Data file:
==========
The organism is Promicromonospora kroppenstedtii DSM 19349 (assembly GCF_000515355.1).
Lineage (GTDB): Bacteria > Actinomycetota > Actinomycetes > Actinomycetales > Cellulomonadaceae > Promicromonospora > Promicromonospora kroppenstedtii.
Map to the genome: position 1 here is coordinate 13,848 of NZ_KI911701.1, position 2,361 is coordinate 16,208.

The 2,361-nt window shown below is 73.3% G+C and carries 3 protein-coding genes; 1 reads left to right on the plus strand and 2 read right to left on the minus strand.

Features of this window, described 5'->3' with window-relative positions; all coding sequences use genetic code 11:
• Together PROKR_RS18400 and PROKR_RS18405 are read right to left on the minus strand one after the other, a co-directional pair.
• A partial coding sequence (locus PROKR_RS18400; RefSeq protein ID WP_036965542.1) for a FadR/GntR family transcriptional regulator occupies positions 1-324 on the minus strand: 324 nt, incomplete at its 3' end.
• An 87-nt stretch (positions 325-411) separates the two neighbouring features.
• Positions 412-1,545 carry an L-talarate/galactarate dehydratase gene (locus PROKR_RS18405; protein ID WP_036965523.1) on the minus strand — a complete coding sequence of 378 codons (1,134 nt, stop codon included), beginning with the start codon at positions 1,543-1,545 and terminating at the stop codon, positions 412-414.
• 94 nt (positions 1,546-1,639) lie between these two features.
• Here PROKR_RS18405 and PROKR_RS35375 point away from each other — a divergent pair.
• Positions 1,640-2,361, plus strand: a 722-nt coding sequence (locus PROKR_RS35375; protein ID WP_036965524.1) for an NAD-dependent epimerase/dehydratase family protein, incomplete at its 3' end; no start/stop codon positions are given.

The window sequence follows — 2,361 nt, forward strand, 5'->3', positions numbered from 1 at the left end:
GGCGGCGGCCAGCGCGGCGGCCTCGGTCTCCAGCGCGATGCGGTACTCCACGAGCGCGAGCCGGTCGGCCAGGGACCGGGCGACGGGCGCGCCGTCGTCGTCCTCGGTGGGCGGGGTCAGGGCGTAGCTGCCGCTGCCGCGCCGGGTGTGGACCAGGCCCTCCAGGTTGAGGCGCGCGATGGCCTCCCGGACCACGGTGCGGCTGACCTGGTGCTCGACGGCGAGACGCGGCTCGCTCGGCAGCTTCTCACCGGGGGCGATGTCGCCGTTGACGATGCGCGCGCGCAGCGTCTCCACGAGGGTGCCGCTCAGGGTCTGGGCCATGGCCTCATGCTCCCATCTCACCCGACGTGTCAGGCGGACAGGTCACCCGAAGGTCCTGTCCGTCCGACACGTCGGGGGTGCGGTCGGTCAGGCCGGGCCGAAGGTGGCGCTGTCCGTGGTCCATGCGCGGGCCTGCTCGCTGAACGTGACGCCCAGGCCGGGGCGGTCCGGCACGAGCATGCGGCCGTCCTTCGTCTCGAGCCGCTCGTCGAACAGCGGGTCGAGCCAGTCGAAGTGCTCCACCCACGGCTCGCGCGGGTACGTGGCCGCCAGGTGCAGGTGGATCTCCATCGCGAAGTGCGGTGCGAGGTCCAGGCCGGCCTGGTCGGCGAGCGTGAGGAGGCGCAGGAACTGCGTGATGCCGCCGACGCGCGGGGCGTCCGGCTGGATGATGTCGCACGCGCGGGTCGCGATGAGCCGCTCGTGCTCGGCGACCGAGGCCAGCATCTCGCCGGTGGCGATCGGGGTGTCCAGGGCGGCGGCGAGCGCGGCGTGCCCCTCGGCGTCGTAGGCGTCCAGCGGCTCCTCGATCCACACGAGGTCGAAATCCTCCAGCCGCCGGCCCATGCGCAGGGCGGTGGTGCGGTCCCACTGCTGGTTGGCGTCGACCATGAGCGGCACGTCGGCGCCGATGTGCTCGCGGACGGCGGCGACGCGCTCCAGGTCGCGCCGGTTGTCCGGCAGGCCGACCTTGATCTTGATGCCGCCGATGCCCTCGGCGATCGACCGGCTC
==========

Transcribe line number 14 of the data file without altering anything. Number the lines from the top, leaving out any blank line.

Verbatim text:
GGCGGCGGCCAGCGCGGCGGCCTCGGTCTCCAGCGCGATGCGGTACTCCACGAGCGCGAGCCGGTCGGCCAGGGACCGGGCGACGGGCGCGCCGTCGTCGTCCTCGGTGGGCGGGGTCAGGGCGTAGCTGCCGCTGCCGCGCCGGGTGTGGACCAGGCCCTCCAGGTTGAGGCGCGCGATGGCCTCCCGGACCACGGTGCGGCTGACCTGGTGCTCGACGGCGAGACGCGGCTCGCTCGGCAGCTTCTCACCGGGGGCGATGTCGCCGTTGACGATGCGCGCGCGCAGCGTCTCCACGAGGGTGCCGCTCAGGGTCTGGGCCATGGCCTCATGCTCCCATCTCACCCGACGTGTCAGGCGGACAGGTCACCCGAAGGTCCTGTCCGTCCGACACGTCGGGGGTGCGGTCGGTCAGGCCGGGCCGAAGGTGGCGCTGTCCGTGGTCCATGCGCGGGCCTGCTCGCTGAACGTGACGCCCAGGCCGGGGCGGTCCGGCACGAGCATGCGGCCGTCCTTCGTCTCGAGCCGCTCGTCGAACAGCGGGTCGAGCCAGTCGAAGTGCTCCACCCACGGCTCGCGCGGGTACGTGGCCGCCAGGTGCAGGTGGATCTCCATCGCGAAGTGCGGTGCGAGGTCCAGGCCGGCCTGGTCGGCGAGCGTGAGGAGGCGCAGGAACTGCGTGATGCCGCCGACGCGCGGGGCGTCCGGCTGGATGATGTCGCACGCGCGGGTCGCGATGAGCCGCTCGTGCTCGGCGACCGAGGCCAGCATCTCGCCGGTGGCGATCGGGGTGTCCAGGGCGGCGGCGAGCGCGGCGTGCCCCTCGGCGTCGTAGGCGTCCAGCGGCTCCTCGATCCACACGAGGTCGAAATCCTCCAGCCGCCGGCCCATGCGCAGGGCGGTGGTGCGGTCCCACTGCTGGTTGGCGTCGACCATGAGCGGCACGTCGGCGCCGATGTGCTCGCGGACGGCGGCGACGCGCTCCAGGTCGCGCCGGTTGTCCGGCAGGCCGACCTTGATCTTGATGCCGCCGATGCCCTCGGCGATCGACCGGCTC